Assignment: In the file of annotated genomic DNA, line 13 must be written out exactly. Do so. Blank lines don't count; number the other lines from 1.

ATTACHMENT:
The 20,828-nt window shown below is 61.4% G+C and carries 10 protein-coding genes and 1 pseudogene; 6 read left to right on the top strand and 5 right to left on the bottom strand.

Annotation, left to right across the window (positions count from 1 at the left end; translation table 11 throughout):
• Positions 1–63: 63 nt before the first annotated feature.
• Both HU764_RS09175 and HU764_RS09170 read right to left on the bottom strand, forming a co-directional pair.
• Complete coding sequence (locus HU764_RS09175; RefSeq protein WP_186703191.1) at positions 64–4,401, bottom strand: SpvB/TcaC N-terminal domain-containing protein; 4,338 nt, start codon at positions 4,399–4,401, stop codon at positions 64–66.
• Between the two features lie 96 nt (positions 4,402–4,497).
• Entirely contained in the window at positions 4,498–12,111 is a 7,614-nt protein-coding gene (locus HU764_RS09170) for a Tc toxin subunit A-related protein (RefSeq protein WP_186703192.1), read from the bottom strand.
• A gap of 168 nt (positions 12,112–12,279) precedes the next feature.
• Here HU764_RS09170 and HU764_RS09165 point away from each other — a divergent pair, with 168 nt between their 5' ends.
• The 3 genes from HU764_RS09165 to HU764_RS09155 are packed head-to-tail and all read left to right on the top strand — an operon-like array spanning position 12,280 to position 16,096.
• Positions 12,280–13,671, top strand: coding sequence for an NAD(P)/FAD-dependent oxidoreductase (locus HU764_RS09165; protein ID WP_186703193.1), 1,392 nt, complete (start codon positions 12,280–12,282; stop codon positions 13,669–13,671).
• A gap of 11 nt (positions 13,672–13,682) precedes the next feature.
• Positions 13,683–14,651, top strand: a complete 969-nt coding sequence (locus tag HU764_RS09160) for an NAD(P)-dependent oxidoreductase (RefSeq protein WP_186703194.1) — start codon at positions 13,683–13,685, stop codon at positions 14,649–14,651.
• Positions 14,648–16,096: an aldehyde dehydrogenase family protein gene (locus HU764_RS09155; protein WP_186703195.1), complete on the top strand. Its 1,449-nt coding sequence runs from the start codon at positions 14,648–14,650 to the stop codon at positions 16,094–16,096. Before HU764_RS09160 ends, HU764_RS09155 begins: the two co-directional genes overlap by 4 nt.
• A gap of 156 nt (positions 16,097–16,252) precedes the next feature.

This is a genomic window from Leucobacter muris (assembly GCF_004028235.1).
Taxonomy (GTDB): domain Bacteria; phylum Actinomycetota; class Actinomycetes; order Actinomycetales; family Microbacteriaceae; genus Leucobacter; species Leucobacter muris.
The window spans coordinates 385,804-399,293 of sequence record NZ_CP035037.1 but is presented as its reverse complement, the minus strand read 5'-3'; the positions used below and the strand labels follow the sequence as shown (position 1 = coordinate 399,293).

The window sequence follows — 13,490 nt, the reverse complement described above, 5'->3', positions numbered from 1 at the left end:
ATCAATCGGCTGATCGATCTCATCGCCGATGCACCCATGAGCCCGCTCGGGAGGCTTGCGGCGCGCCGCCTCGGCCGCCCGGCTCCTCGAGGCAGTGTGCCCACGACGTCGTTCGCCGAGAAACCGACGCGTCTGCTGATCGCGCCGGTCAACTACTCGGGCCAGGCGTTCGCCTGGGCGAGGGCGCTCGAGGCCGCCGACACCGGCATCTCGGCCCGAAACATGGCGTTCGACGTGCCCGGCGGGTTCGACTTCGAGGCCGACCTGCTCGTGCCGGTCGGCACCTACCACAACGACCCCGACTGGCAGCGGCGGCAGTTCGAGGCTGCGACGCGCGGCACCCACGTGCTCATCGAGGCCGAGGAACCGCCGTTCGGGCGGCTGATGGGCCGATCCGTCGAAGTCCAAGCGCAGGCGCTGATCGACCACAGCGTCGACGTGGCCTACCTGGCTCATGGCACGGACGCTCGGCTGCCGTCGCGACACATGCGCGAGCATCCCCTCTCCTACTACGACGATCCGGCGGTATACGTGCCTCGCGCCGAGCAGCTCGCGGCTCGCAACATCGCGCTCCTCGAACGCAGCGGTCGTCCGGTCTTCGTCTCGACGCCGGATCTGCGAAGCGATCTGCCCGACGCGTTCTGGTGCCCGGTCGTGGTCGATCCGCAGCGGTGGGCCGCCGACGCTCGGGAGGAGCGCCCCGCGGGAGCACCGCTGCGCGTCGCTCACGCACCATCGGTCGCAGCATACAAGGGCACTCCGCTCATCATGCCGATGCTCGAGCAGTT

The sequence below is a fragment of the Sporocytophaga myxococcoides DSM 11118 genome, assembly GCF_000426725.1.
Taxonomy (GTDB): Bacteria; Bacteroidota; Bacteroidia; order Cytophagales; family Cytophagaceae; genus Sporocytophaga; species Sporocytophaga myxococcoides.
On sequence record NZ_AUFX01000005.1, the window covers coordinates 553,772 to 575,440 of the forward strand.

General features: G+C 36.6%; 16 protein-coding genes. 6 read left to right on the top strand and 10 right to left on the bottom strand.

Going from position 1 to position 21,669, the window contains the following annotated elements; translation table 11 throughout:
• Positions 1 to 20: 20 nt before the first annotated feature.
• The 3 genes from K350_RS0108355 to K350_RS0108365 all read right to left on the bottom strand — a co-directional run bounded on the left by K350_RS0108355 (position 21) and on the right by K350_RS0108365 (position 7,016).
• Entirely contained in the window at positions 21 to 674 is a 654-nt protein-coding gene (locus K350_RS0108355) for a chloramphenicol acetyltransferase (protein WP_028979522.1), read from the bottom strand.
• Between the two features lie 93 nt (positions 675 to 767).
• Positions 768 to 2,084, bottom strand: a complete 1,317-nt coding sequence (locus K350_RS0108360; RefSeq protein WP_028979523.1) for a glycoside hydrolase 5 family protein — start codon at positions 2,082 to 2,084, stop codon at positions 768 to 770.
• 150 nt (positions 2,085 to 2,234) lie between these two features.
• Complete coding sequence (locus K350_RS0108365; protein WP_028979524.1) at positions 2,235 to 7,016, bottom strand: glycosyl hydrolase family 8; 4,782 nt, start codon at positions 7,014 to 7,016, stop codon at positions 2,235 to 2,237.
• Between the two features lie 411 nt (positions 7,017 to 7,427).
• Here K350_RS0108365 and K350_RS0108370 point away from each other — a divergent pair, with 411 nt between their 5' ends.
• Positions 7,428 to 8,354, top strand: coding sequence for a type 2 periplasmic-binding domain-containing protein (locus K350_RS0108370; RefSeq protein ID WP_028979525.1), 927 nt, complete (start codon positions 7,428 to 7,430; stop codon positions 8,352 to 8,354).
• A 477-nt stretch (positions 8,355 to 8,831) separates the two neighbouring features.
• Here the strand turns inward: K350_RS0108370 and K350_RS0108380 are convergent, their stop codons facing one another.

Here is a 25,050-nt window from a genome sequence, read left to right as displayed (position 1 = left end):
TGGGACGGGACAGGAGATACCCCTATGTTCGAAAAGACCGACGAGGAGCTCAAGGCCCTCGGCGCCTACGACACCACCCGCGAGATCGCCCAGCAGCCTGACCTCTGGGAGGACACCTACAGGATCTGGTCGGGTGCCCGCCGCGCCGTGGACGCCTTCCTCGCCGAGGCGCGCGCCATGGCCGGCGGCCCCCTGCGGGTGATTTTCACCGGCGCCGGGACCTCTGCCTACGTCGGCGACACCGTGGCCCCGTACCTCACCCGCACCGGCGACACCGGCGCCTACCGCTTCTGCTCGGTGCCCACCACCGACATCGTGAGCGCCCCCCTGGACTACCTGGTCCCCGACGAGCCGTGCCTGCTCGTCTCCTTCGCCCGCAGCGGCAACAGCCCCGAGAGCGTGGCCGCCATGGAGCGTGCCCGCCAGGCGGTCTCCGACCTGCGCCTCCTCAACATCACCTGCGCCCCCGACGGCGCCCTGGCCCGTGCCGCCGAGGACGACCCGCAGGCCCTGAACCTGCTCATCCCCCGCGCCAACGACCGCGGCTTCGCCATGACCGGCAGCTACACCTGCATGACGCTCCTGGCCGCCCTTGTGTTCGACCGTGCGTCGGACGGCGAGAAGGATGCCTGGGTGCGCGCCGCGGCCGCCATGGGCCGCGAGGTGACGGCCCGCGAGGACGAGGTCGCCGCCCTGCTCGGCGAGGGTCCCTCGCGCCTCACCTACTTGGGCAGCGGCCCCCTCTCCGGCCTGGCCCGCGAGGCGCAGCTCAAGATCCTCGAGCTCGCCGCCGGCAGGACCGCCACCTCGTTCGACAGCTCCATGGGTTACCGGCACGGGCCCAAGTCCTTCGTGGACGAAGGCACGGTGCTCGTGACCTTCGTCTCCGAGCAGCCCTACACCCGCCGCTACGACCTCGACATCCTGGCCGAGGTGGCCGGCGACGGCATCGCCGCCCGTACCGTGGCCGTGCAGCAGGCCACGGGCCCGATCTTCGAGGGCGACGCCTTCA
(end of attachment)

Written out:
• Positions 13,683–14,651, top strand: a complete 969-nt coding sequence (locus tag HU764_RS09160) for an NAD(P)-dependent oxidoreductase (RefSeq protein WP_186703194.1) — start codon at positions 13,683–13,685, stop codon at positions 14,649–14,651.